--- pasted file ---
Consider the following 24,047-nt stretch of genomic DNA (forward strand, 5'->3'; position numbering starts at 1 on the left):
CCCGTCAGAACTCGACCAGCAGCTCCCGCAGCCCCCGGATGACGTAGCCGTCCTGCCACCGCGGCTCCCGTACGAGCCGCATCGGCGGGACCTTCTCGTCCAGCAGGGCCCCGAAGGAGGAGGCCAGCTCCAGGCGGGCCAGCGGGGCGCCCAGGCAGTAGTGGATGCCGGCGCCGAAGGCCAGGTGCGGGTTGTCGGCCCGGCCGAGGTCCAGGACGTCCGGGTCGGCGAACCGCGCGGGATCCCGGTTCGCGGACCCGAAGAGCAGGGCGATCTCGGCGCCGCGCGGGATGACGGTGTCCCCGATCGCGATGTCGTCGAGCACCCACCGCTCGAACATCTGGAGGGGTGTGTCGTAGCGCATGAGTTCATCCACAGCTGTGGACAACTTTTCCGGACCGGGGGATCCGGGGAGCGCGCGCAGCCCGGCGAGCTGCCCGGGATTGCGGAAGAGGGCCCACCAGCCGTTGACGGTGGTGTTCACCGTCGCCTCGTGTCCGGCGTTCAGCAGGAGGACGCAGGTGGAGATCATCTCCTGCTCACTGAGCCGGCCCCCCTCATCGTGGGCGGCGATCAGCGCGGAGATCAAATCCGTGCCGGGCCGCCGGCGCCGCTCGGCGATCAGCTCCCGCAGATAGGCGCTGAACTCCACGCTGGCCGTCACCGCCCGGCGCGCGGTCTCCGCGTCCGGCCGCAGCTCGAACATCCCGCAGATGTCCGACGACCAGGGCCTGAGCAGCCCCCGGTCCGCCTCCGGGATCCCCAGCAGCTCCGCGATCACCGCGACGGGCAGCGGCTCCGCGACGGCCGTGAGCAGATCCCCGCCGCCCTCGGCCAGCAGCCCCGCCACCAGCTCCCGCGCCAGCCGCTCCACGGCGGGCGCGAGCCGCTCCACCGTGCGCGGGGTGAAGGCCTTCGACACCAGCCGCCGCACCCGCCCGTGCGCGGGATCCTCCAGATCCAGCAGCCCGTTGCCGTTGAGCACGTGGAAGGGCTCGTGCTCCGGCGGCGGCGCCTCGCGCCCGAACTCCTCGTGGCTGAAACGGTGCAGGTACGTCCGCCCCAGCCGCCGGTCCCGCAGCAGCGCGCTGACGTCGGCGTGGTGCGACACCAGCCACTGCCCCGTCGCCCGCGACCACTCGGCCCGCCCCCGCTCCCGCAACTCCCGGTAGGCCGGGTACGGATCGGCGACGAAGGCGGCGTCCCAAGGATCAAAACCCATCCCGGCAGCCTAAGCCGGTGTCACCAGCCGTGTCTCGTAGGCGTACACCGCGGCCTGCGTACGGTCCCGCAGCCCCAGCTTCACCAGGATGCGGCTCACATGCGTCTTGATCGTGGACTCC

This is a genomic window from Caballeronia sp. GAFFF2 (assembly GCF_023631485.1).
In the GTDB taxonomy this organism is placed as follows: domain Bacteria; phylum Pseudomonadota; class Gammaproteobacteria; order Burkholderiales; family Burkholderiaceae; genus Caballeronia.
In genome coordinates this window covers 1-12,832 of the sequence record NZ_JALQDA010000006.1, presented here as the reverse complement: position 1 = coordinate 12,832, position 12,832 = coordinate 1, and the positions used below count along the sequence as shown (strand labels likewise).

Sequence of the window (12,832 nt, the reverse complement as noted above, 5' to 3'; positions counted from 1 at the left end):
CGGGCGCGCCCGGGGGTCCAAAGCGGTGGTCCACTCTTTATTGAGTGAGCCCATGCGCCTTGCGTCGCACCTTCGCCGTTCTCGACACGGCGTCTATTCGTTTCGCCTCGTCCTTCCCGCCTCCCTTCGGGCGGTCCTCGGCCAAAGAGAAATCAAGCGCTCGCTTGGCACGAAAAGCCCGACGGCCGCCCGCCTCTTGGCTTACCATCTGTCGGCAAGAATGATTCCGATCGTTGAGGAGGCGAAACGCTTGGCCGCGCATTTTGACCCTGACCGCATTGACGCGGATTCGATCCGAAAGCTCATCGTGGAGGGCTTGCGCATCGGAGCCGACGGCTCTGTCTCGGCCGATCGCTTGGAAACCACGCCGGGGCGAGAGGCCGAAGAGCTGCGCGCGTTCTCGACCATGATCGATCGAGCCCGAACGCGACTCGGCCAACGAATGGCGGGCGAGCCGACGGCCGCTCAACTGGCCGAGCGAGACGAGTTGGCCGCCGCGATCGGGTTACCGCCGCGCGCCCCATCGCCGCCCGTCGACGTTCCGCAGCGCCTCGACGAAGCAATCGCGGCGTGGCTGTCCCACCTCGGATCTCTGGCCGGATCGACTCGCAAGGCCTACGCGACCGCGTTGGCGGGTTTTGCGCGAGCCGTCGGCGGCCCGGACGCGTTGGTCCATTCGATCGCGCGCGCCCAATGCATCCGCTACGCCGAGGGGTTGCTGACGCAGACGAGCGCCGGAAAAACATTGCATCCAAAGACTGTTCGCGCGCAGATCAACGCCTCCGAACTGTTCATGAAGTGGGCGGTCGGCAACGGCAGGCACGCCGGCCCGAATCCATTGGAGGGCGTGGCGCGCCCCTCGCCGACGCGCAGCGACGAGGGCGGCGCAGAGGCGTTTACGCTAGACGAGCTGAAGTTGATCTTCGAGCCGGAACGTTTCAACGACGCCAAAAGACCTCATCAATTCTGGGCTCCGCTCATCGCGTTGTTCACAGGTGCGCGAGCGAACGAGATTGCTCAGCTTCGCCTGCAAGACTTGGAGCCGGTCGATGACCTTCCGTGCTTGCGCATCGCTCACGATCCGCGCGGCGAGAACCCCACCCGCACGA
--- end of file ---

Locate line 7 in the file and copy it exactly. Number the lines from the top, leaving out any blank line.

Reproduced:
CGGGCGCGCCCGGGGGTCCAAAGCGGTGGTCCACTCTTTATTGAGTGAGCCCATGCGCCTTGCGTCGCACCTTCGCCGTTCTCGACACGGCGTCTATTCGTTTCGCCTCGTCCTTCCCGCCTCCCTTCGGGCGGTCCTCGGCCAAAGAGAAATCAAGCGCTCGCTTGGCACGAAAAGCCCGACGGCCGCCCGCCTCTTGGCTTACCATCTGTCGGCAAGAATGATTCCGATCGTTGAGGAGGCGAAACGCTTGGCCGCGCATTTTGACCCTGACCGCATTGACGCGGATTCGATCCGAAAGCTCATCGTGGAGGGCTTGCGCATCGGAGCCGACGGCTCTGTCTCGGCCGATCGCTTGGAAACCACGCCGGGGCGAGAGGCCGAAGAGCTGCGCGCGTTCTCGACCATGATCGATCGAGCCCGAACGCGACTCGGCCAACGAATGGCGGGCGAGCCGACGGCCGCTCAACTGGCCGAGCGAGACGAGTTGGCCGCCGCGATCGGGTTACCGCCGCGCGCCCCATCGCCGCCCGTCGACGTTCCGCAGCGCCTCGACGAAGCAATCGCGGCGTGGCTGTCCCACCTCGGATCTCTGGCCGGATCGACTCGCAAGGCCTACGCGACCGCGTTGGCGGGTTTTGCGCGAGCCGTCGGCGGCCCGGACGCGTTGGTCCATTCGATCGCGCGCGCCCAATGCATCCGCTACGCCGAGGGGTTGCTGACGCAGACGAGCGCCGGAAAAACATTGCATCCAAAGACTGTTCGCGCGCAGATCAACGCCTCCGAACTGTTCATGAAGTGGGCGGTCGGCAACGGCAGGCACGCCGGCCCGAATCCATTGGAGGGCGTGGCGCGCCCCTCGCCGACGCGCAGCGACGAGGGCGGCGCAGAGGCGTTTACGCTAGACGAGCTGAAGTTGATCTTCGAGCCGGAACGTTTCAACGACGCCAAAAGACCTCATCAATTCTGGGCTCCGCTCATCGCGTTGTTCACAGGTGCGCGAGCGAACGAGATTGCTCAGCTTCGCCTGCAAGACTTGGAGCCGGTCGATGACCTTCCGTGCTTGCGCATCGCTCACGATCCGCGCGGCGAGAACCCCACCCGCACGA